No Maus: Latest book-banning tirade by GOP targets pulitzer-winning graphic novel about the Holocaust
“When we ban books in schools before we ban guns, we admit we are more afraid of our children learning than we are of them dying.” – Baratunde Thurston
The United States Holocaust Memorial Museum on January 26 countered a Tennessee school board’s decision to ban the Pulitzer Prize-winning graphic novel Maus, directing educators to its resources for teaching about the Holocaust and warning that it was more important than ever for students to learn this history.
The McMinn County school board’s decision to remove Maus from its eighth grade classrooms over its depiction of the atrocities committed by the Nazis garnered national attention Wednesday—the eve of International Holocaust Remembrance Day—when The Tennessee Holler reported on the unanimous vote by the panel earlier this month.
The vote took place January 10, with school board members claiming they objected to the book’s depictions of nudity—shown in the context of Holocaust victims being forced to remove their clothing in concentration camps—and “rough, objectionable language.”
But writer and historian Michael Twitty urged observers to recognize “the real reason” GOP lawmakers want books like Maus banned.
“For those incredulous over the banning of #Maus, just remember the real reason. It’s not cuss words/nudity. it’s anything that impugns the common enemy of White Supremacy. It’s a gateway into squashing anything that might hold accountable or responsible those who profess it.”
As the U.S. Holocaust Memorial Museum tweeted, the book, written by Art Spiegelman, whose father survived the Nazi regime’s atrocities, “has played a vital role in educating about the Holocaust through sharing detailed and personal experiences of victims and survivors.”
“Maus has played a vital role in educating about the Holocaust through sharing detailed and personal experiences of victims and survivors. [It has become] more important than ever for students to learn this history. Teaching about the Holocaust using books like Maus can inspire students to think critically about the past and their own roles and responsibilities today.” – US Holocaust Museum
Others followed the museum’s lead, including a comic book store owner in Sunnyvale, California and a podcast host who each offered to donate copies of Maus to families and libraries in McMinn County and a German Studies professor at Davidson College in North Carolina who offered a free online course on Maus for students in the county.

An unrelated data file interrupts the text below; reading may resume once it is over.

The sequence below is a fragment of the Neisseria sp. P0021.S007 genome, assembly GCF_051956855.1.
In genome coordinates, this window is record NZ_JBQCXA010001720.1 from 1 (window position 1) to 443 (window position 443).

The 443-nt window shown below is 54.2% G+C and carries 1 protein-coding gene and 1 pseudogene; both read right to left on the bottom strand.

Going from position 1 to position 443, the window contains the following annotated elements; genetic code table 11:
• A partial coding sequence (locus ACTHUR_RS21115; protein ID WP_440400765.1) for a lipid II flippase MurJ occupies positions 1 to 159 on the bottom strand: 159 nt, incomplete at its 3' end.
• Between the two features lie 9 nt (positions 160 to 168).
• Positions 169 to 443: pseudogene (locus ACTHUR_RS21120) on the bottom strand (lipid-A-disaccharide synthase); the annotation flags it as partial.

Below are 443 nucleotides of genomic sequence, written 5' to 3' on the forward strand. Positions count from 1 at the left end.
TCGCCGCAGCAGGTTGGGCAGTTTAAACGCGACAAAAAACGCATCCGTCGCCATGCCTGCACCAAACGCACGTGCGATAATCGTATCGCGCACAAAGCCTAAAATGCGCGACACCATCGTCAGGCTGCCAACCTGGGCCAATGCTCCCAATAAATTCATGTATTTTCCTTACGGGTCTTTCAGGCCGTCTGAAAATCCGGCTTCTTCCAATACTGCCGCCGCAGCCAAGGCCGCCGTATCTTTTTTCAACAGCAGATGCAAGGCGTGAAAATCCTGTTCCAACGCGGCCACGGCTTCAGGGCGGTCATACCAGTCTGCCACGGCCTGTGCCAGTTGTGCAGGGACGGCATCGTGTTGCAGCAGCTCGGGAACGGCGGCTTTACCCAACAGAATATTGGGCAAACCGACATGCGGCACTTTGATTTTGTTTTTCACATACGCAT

The McMinn Co., TN, School Board banned Spiegelman’s Maus I and Maus II, so I am offering this free on-line course for any McMinn County high school students interested in reading these books with me. Registration details for those students coming soon.”
The ban on Maus comes as part of a wave of book banning in recent months as the Republican Party has promoted so-called “parental control” in public schools. GOP governors including Glenn Youngkin of Virginia, Greg Abbott of Texas, and Ron DeSantis of Florida have pushed the notion that parents should have more say regarding COVID-19 public health measures, the teaching of the history of racism in the United States, and the books students read in schools.
Last week, school board members in Wentzville, Missouri voted to pull Toni Morrison’s acclaimed novel The Bluest Eye from high school library shelves, against the recommendation of a review committee of local residents and school staffers who said removing the book would “infringe on the rights” of students.
The book, which tells the story of a Black girl growing up during the Great Depression, is frequently challenged or banned by school districts according to the American Library Association (ALA).
According to the organization, the push to control what books public school students have access to has ramped up in recent months amid the GOP crusade against educating students about the nation’s history of racism, issues of gender, or other topics that might make right-wing ideologues uncomfortable.
“We’re seeing an unprecedented volume of challenges in the fall of 2021,” said Deborah Caldwell-Stone, director of the association’s Office of Intellectual Freedom, in a statement late last year. “In my 20 years with the ALA, I can’t recall a time when we had multiple challenges coming in on a daily basis.”
The group recorded “155 unique censorship incidents” between June and September 2021. Other recent cases involve a Republican mayor in Ridgeland, Mississippi who is currently attempting to pull $100,000 in school funding over the inclusion of LGBTQ-themed books in school libraries and the Texas governor, who has called for an investigation into what he called “pornographic books,” citing two that simply depicted LGBTQ characters and relationships.